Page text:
The accompanying drawings represent, diagrammatically and by way of example, twoeinbodinients of the apparatusaccording to theinvent' n:

Fig. l is a verticalsectionacross a first enrbodimentof the apparatus, which allows of performing fractional distilla-tions in a discontinuous manner;

Fig. 2 is a section alongthe .iineHr'lI of Fig. 1;

Fig. 3 is a vertical sectionacros s 'a'secondembodiment of the apparatus, which allows fractionated distillations in a continuous manner;

'Fig. 4 is a detail view ofamovable carrier; and

Fig. 5 is a side view of oneof thefdiscs'showin'g the cups.

in all figures of the drawings the same reference numerals indicate similar or equiualent parts.

The apparatus represented in Figs. 1 and 2 comprises a hermetically closed vesselconstituted'by a cylindrical body 10, closed by a removable lid'll. This vessel is connected by a conduit .12 to one orfmo'reyacuum pumps. It is provided with a supply pipe which can .be hermetically closed at.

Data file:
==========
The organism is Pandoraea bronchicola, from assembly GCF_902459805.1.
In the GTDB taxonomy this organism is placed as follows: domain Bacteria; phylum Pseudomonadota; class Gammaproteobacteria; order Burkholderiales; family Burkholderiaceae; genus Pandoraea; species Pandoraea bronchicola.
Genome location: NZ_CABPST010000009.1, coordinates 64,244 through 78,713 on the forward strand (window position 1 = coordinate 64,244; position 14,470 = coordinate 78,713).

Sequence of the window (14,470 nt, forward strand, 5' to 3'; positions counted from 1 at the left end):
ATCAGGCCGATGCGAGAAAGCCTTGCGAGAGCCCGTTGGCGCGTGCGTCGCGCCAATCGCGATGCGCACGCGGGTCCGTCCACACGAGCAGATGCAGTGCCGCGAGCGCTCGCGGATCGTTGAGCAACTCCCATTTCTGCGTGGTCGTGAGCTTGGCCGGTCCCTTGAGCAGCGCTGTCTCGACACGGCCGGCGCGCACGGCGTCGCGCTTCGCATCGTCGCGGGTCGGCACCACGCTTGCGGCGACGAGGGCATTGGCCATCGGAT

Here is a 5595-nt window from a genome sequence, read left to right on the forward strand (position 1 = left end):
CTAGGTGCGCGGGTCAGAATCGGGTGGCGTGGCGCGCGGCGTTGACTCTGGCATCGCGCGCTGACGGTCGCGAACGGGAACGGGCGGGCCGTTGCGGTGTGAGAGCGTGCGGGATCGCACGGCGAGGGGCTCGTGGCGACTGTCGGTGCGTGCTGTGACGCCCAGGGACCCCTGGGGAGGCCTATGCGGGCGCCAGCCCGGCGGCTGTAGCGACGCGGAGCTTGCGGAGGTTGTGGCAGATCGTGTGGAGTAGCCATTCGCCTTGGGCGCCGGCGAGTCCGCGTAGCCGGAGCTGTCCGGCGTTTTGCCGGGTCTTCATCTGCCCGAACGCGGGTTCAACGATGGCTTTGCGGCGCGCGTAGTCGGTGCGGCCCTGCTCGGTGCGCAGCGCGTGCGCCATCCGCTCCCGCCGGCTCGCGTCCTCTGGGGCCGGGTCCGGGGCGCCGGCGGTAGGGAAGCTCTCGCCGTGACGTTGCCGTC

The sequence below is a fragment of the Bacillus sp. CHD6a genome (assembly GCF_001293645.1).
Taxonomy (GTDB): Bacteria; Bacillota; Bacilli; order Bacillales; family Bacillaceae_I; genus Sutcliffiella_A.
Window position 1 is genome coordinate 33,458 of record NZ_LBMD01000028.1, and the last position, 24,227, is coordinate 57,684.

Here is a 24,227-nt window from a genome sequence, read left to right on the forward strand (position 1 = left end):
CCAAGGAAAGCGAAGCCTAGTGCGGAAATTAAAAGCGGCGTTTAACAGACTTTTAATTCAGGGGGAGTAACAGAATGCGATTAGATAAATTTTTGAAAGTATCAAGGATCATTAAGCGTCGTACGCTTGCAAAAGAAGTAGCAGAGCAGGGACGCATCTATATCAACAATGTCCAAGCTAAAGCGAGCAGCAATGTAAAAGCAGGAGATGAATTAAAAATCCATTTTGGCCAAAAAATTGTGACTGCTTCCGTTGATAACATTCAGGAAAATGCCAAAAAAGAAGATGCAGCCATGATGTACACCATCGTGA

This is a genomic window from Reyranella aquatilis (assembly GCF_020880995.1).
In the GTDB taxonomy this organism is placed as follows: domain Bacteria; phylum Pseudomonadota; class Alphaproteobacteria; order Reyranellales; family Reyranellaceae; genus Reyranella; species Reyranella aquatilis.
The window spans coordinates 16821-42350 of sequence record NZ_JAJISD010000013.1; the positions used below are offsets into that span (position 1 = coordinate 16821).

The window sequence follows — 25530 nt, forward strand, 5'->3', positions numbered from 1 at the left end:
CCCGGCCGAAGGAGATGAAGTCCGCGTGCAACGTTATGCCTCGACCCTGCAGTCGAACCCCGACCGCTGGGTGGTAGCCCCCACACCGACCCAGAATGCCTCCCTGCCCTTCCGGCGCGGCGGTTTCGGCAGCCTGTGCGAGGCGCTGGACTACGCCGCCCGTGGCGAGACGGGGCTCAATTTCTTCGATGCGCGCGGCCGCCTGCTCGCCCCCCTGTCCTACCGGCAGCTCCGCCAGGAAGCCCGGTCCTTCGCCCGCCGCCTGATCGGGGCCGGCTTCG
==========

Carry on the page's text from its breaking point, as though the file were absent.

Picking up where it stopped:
A horizontal shaft 15 capahleof being driven in a rotary motion as indicatedlby the arrqwlfi, 1S journalled in the body 10, traversing e-iatter'by a'packing' gland 17. The other end of this shaft 15 rests ma bearing 18 housedin the lid 11. The shaft ,15 carries several disks 19 wedged on it. These disks may present Qontheir periphery and on their two parallelfaces v small cups 5.7

and bafile plates 57 desighedto draw liquid 20 which is found in the lower part of the body 10.

A battery of condensers 2'1paralllto the two faces of .the disks 19 is arranged 'infthel closed vessel on both sides of the disks 19. eondenseis areipassedin series by a refrigerant hrine asindicated 'ne conduits 22 and 23.